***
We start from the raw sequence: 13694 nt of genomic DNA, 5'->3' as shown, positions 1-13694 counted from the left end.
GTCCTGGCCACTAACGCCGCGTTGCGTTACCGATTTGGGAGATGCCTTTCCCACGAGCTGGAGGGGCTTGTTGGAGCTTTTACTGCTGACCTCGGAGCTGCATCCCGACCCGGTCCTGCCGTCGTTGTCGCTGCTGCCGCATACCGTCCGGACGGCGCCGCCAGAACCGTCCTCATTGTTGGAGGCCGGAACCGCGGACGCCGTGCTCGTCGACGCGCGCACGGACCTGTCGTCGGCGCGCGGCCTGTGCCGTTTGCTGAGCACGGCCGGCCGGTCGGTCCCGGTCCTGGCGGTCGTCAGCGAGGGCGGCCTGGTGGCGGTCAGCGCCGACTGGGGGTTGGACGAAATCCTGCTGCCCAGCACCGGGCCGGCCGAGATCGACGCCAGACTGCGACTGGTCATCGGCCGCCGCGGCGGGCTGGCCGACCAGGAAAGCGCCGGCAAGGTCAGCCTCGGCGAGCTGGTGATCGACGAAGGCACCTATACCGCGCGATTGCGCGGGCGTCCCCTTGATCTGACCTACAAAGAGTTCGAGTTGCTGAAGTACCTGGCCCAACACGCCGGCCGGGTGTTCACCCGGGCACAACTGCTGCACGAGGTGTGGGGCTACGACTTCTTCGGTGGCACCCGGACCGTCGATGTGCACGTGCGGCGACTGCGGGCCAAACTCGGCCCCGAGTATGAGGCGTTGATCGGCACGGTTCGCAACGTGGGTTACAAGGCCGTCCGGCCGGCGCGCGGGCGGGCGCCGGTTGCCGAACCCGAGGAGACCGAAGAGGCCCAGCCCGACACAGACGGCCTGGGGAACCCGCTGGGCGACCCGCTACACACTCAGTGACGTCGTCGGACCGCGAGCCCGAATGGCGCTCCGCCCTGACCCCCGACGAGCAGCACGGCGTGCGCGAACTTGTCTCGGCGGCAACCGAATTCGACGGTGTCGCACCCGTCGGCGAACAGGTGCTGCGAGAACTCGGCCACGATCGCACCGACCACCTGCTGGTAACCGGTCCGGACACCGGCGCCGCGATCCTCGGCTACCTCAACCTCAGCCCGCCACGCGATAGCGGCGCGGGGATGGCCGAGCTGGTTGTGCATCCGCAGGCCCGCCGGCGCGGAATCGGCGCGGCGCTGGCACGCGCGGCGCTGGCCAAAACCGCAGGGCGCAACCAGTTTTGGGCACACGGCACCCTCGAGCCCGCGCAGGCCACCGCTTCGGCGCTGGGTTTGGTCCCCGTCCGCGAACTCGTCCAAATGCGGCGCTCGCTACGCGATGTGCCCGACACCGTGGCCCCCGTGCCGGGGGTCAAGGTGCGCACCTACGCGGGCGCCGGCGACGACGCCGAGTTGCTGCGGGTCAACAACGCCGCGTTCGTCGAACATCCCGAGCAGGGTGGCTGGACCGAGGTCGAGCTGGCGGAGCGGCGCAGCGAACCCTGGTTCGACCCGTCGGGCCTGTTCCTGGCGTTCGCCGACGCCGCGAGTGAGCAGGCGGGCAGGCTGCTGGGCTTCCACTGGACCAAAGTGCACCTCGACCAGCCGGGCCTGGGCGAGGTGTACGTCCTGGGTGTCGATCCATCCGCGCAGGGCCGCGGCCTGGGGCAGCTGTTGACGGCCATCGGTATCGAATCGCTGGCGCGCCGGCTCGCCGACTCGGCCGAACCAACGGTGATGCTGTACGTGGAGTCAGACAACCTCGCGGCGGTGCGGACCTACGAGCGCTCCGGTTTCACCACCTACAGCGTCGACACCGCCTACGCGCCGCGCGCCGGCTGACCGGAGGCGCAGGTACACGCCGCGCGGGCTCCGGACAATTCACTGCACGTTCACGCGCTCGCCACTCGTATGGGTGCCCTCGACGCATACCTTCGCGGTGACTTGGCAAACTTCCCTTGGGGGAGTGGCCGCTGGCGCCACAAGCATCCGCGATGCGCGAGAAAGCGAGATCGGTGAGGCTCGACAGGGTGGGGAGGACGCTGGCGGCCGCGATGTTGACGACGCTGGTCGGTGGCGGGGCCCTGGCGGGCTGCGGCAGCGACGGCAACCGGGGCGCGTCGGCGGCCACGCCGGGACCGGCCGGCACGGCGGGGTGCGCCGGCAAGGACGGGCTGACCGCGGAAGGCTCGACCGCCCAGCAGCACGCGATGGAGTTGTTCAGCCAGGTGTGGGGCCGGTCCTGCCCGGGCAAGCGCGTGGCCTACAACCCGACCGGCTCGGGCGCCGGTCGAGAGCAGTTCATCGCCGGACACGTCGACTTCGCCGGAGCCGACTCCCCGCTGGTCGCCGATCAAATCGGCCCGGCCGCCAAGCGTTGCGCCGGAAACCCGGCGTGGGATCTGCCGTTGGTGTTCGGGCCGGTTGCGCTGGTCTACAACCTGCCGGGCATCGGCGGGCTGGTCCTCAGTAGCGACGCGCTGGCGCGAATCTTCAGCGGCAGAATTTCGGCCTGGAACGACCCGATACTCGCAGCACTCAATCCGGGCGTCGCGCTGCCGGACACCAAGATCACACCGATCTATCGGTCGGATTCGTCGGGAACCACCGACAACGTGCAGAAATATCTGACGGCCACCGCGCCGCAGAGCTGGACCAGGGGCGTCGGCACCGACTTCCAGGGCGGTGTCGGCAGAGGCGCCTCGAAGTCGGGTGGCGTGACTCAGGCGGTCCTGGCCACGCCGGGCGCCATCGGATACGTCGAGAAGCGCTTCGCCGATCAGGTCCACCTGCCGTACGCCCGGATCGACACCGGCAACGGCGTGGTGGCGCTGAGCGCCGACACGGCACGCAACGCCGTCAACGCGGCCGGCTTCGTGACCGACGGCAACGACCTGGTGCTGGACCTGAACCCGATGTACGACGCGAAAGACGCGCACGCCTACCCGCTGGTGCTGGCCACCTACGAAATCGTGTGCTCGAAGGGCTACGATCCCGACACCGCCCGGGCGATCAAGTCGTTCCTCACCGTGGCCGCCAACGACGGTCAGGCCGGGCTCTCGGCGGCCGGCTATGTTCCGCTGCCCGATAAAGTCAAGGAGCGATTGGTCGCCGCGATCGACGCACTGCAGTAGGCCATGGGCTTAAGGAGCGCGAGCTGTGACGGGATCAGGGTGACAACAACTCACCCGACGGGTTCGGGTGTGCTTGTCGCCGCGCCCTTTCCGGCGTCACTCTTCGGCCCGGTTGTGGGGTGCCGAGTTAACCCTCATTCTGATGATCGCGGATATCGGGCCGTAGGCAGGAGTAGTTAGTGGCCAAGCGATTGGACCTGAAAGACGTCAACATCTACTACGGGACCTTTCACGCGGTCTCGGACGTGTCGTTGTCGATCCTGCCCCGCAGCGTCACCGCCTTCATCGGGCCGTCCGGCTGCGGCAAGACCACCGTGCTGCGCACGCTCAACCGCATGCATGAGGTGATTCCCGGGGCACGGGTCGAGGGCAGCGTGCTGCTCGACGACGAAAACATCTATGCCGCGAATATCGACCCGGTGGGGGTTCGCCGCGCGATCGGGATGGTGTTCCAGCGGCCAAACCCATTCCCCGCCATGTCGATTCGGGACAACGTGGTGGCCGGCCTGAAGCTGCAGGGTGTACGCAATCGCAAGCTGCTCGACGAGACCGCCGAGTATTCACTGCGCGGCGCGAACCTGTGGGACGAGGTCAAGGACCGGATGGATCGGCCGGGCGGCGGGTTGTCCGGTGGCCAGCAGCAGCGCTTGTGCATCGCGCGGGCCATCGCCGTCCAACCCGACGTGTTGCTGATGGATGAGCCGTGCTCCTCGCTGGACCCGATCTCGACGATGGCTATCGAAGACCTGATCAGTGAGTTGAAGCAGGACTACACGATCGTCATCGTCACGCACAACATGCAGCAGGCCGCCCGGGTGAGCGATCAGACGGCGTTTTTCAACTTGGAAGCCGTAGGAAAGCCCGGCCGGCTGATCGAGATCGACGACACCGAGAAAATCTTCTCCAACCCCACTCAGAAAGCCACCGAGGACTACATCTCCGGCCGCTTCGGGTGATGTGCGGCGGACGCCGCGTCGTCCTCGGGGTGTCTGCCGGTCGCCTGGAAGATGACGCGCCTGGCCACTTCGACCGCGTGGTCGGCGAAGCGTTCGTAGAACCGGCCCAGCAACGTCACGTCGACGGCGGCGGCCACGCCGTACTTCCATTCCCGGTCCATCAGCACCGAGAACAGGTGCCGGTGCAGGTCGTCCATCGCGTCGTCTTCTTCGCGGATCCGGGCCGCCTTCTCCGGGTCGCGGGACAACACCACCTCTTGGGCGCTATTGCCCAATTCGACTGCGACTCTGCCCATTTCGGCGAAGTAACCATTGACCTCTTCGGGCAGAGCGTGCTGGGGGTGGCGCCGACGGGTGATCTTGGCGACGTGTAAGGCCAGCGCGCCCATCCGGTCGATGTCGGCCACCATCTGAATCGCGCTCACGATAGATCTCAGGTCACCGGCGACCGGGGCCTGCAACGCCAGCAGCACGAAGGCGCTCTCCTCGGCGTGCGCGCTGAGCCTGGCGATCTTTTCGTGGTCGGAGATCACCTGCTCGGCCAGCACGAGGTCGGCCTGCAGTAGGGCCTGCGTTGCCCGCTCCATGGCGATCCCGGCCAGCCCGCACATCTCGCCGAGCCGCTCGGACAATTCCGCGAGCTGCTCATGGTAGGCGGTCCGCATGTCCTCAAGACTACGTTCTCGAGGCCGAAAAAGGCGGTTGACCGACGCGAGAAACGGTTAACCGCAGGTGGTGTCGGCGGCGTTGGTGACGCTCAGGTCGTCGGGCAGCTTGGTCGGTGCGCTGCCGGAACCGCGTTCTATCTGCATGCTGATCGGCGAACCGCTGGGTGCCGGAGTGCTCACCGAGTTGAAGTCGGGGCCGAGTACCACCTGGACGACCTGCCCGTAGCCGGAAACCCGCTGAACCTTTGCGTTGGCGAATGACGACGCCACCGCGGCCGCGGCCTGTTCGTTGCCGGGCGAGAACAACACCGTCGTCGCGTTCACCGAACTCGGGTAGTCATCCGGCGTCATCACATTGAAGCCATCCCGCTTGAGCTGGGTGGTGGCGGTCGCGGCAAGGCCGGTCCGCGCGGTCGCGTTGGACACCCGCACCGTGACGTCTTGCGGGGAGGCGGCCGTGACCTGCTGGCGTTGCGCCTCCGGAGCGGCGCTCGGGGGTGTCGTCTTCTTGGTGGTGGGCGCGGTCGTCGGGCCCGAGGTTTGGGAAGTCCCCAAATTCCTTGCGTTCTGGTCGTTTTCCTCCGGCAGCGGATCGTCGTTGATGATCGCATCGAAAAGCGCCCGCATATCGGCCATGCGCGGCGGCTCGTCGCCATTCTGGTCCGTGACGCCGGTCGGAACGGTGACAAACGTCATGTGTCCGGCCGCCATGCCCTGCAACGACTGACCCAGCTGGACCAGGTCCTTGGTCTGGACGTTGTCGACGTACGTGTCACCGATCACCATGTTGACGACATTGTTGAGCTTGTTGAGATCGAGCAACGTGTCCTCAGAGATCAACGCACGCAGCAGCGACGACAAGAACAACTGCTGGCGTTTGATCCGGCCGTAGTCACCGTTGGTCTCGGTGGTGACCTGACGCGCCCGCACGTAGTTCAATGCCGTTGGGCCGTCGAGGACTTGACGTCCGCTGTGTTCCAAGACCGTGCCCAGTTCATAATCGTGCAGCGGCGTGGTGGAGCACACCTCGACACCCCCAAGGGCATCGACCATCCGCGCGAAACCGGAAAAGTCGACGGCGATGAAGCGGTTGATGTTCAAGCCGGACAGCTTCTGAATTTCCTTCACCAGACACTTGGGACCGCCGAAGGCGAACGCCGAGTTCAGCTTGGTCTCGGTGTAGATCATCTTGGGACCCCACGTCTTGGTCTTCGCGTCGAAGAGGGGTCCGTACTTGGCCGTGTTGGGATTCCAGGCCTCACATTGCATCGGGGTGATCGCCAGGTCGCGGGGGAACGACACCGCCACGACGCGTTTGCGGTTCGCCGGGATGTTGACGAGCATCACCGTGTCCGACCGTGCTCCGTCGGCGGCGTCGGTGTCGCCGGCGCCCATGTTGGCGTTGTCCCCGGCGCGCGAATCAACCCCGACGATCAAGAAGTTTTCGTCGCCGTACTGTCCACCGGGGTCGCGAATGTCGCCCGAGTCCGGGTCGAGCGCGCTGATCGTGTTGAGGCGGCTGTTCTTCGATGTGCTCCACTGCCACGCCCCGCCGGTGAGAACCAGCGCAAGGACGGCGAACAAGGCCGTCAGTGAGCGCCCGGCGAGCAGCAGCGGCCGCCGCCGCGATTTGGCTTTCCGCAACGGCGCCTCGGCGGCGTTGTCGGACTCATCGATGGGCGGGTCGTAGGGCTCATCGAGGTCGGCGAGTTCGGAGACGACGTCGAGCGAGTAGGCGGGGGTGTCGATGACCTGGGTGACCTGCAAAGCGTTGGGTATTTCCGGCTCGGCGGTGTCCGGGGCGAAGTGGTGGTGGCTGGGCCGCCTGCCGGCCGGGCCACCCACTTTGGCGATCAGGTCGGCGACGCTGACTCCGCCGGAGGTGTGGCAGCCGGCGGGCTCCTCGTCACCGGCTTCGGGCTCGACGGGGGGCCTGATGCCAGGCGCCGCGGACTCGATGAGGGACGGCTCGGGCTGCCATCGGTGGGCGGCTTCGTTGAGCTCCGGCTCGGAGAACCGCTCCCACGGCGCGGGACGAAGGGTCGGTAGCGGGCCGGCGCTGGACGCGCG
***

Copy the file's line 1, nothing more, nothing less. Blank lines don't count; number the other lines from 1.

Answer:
We start from the raw sequence: 13694 nt of genomic DNA, 5'->3' as shown, positions 1-13694 counted from the left end.